Sir Edward Coke SL PC was an English barrister, judge and politician considered to be the greatest jurist of the Elizabethan and Jacobean eras. Born into a middle class family, Coke was educated at Trinity College, Cambridge before leaving to study at the Inner Temple, where he was called to the...

, commenting upon Magna Carta, wrote in 1606: "no man be taken or imprisoned but per legem terrae, that is, by the common law, statute law, or custom of England." Likewise, Justice Powys of the King's Bench
King's Bench
The Queen's Bench is the superior court in a number of jurisdictions within some of the Commonwealth realms...

 wrote in 1704: "lex terrae is not confined to the common law, but takes in all the other laws, which are in force in this realm; as the civil and canon law...."

British Chief Justice John Fineux
John Fineux
Sir John Fineux was an English judge and Chief Justice of the King’s Bench.-Early life and career:Fineux was the son of William Fyneux of Swingfield, Kent, his mother's name being Monyngs. The family of Fyneux or Fineux was of great antiquity in Kent...

 stated in 1519 that "the Law of God and the Law of the Land are all one" in the sense that they both protect the public good. British Chief Justice John Vaughan
John Vaughan (judge)
Sir John Vaughan SL , of Trawsgoed, was a British justice.-Life:He was born in Ceredigion, Wales, the eldest of eight children of Edward Vaughan and his wife Letitia Stedman of Strata Florida, and was educated initially at The King's School, Worcester between 1613 and 1618, when he was admitted to...

 further explained in 1677 that whenever the law of the land declares by a legislative act what divine law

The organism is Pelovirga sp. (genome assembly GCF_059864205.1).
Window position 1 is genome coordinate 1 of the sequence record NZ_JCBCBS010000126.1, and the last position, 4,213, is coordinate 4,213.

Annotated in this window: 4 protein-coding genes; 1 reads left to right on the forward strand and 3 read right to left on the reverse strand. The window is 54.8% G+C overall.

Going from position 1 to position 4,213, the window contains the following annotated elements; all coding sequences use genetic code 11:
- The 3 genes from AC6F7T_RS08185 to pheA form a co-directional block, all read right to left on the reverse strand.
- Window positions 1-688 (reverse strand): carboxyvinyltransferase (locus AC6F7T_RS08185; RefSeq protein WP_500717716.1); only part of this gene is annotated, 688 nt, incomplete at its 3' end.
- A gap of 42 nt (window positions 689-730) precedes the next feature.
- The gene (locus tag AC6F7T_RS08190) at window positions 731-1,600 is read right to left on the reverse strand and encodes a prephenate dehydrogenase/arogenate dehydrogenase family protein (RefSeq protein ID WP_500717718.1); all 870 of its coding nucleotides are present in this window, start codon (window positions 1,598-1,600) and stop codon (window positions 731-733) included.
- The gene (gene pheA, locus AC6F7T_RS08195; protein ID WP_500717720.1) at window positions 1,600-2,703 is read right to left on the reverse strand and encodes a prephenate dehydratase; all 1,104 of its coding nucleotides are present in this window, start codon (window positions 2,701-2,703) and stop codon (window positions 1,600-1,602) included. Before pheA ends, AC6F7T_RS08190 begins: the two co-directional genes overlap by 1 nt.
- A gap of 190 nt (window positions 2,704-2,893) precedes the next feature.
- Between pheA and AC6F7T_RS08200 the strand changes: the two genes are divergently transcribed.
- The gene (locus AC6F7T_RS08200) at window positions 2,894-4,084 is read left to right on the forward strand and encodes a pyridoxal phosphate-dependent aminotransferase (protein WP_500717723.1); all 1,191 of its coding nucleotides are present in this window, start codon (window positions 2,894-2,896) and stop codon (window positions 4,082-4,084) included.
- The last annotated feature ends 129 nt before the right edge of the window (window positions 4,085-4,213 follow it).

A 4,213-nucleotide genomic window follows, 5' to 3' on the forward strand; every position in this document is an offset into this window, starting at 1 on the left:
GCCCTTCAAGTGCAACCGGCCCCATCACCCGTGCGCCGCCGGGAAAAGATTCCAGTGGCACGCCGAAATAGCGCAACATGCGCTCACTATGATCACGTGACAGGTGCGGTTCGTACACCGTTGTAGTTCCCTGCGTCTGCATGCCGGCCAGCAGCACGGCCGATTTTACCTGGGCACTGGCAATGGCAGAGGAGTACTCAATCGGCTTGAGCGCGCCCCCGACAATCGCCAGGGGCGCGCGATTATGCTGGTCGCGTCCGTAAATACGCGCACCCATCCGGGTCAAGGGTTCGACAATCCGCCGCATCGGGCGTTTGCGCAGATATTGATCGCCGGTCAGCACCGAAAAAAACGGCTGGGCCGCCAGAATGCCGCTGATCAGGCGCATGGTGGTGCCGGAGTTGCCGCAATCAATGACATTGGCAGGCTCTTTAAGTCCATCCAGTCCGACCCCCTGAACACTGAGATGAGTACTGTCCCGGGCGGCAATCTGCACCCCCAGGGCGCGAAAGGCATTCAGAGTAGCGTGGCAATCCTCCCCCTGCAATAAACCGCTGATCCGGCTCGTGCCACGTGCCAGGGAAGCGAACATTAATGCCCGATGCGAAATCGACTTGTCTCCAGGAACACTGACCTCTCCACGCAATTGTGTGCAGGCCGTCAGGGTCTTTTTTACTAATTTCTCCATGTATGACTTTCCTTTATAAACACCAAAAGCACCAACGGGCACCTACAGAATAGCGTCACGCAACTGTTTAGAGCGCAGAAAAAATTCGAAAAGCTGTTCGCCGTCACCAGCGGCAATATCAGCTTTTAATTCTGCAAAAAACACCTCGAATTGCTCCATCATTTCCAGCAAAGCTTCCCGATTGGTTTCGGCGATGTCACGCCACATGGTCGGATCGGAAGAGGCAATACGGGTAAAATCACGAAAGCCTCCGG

Divine law
Divine law is any law that in the opinion of believers, comes directly from the will of God . Like natural law it is independent of the will of man, who cannot change it. However it may be revealed or not, so it may change in human perception in time through new revelation...

 is, then the courts must consider that legislation to be correct.

Equivalence to due process

Lord Coke also equated this term to due process
Due process
Due process is the legal code that the state must venerate all of the legal rights that are owed to a person under the principle. Due process balances the power of the state law of the land and thus protects individual persons from it...

 of law: "But by the Law of the Land. For the true sense and exposition of these words, see the Statute of 37 Edw. 3 cap. 8 where the words, by the law of the Land, are rendered, without due process of Law...."

How it changes

In eighteenth century England, William Blackstone
William Blackstone
Sir William Blackstone KC SL was an English jurist, judge and Tory politician of the eighteenth century. He is most noted for writing the Commentaries on the Laws of England. Born into a middle class family in London, Blackstone was educated at Charterhouse School before matriculating at Pembroke...

wrote that the law of the land "depends not upon the arbitrary will of any judge; but is permanent, fixed, and unchangeable, unless by authority of parliament.... Not only the substantial part, or judicial decisions, of the law, but also the formal part, or method of proceeding, cannot be altered but by parliament."